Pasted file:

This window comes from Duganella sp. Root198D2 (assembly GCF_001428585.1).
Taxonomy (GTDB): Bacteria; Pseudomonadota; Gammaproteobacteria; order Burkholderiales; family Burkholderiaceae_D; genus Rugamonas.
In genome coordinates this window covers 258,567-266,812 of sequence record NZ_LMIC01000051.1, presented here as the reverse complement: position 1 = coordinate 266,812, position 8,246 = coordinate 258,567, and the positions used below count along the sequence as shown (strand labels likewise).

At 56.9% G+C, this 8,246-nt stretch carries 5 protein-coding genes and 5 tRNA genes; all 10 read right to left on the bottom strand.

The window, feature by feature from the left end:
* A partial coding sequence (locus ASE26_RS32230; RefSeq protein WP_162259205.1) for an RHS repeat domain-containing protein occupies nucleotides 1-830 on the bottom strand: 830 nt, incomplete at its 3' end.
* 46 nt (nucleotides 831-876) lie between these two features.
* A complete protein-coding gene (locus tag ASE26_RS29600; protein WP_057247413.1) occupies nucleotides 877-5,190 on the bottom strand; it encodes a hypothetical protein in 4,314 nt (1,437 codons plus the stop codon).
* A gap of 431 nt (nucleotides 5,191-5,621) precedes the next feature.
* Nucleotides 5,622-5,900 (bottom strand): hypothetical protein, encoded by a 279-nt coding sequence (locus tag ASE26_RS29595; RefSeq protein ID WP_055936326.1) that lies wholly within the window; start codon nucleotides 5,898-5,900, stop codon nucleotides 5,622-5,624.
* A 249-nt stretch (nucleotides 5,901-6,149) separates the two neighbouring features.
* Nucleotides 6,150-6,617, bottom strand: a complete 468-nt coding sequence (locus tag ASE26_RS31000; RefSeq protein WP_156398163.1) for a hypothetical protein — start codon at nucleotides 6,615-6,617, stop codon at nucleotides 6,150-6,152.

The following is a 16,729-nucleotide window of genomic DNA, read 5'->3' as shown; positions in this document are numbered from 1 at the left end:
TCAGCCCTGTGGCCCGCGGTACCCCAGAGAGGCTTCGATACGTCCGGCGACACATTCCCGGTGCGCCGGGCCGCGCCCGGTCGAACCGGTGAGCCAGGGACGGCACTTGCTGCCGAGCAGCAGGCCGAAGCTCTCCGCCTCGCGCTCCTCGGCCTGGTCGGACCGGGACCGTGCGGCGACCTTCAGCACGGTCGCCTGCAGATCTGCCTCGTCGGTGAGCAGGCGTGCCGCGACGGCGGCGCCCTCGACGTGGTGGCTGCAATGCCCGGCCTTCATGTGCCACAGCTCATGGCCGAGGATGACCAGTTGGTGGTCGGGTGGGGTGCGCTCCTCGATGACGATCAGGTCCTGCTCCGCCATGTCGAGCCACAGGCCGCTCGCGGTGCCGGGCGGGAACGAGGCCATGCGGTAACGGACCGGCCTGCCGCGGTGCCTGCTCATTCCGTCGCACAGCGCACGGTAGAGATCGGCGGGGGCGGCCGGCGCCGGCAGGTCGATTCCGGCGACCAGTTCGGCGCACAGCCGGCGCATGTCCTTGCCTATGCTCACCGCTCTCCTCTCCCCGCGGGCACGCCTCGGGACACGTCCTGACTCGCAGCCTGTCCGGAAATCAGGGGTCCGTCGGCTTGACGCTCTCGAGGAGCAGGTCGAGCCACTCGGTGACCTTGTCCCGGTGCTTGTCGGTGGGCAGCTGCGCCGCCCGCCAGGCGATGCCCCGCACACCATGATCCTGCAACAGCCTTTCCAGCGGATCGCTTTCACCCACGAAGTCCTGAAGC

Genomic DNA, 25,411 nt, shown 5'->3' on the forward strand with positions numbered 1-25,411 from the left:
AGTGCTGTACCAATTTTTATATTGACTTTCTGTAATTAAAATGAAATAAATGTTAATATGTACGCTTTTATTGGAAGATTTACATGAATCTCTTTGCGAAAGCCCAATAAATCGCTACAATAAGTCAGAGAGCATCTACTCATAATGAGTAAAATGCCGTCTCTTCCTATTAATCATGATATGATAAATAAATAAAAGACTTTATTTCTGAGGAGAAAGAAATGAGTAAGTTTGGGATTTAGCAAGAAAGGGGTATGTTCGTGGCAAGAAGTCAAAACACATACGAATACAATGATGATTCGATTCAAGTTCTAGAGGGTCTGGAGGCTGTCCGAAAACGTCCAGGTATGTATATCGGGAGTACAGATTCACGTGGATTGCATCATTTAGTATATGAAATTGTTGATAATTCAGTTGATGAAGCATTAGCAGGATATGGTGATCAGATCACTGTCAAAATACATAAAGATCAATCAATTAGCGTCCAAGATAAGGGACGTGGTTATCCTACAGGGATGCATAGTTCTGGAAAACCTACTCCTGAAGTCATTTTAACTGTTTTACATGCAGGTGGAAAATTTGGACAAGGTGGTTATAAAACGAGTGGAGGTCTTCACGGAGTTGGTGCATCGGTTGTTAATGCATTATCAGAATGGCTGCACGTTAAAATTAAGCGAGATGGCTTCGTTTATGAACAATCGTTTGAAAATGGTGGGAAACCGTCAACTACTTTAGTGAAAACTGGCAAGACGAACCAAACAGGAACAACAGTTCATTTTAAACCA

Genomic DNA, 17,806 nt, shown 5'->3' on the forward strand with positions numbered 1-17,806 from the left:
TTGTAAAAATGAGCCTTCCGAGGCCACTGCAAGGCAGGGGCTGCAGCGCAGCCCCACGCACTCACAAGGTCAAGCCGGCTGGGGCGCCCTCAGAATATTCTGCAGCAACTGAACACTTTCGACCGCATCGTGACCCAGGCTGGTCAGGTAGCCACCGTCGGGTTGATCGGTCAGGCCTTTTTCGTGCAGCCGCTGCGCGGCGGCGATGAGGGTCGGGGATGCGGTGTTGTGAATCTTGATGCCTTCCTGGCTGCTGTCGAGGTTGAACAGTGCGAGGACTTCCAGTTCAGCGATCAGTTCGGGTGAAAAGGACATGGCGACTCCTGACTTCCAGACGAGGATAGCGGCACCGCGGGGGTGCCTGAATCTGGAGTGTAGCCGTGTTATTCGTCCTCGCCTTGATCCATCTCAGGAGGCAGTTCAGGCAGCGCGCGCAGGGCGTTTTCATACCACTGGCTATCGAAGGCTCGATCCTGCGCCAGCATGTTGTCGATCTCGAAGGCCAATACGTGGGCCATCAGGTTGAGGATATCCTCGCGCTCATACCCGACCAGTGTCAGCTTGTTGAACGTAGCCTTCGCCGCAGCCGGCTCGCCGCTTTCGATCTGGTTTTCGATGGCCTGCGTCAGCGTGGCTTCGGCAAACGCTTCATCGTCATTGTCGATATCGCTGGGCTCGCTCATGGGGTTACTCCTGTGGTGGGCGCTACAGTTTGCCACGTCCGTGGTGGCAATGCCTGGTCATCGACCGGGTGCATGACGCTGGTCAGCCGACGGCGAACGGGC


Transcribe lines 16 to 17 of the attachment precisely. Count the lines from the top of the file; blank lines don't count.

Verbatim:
AGTGCTGTACCAATTTTTATATTGACTTTCTGTAATTAAAATGAAATAAATGTTAATATGTACGCTTTTATTGGAAGATTTACATGAATCTCTTTGCGAAAGCCCAATAAATCGCTACAATAAGTCAGAGAGCATCTACTCATAATGAGTAAAATGCCGTCTCTTCCTATTAATCATGATATGATAAATAAATAAAAGACTTTATTTCTGAGGAGAAAGAAATGAGTAAGTTTGGGATTTAGCAAGAAAGGGGTATGTTCGTGGCAAGAAGTCAAAACACATACGAATACAATGATGATTCGATTCAAGTTCTAGAGGGTCTGGAGGCTGTCCGAAAACGTCCAGGTATGTATATCGGGAGTACAGATTCACGTGGATTGCATCATTTAGTATATGAAATTGTTGATAATTCAGTTGATGAAGCATTAGCAGGATATGGTGATCAGATCACTGTCAAAATACATAAAGATCAATCAATTAGCGTCCAAGATAAGGGACGTGGTTATCCTACAGGGATGCATAGTTCTGGAAAACCTACTCCTGAAGTCATTTTAACTGTTTTACATGCAGGTGGAAAATTTGGACAAGGTGGTTATAAAACGAGTGGAGGTCTTCACGGAGTTGGTGCATCGGTTGTTAATGCATTATCAGAATGGCTGCACGTTAAAATTAAGCGAGATGGCTTCGTTTATGAACAATCGTTTGAAAATGGTGGGAAACCGTCAACTACTTTAGTGAAAACTGGCAAGACGAACCAAACAGGAACAACAGTTCATTTTAAACCA

Genomic DNA, 17,806 nt, shown 5'->3' on the forward strand with positions numbered 1-17,806 from the left: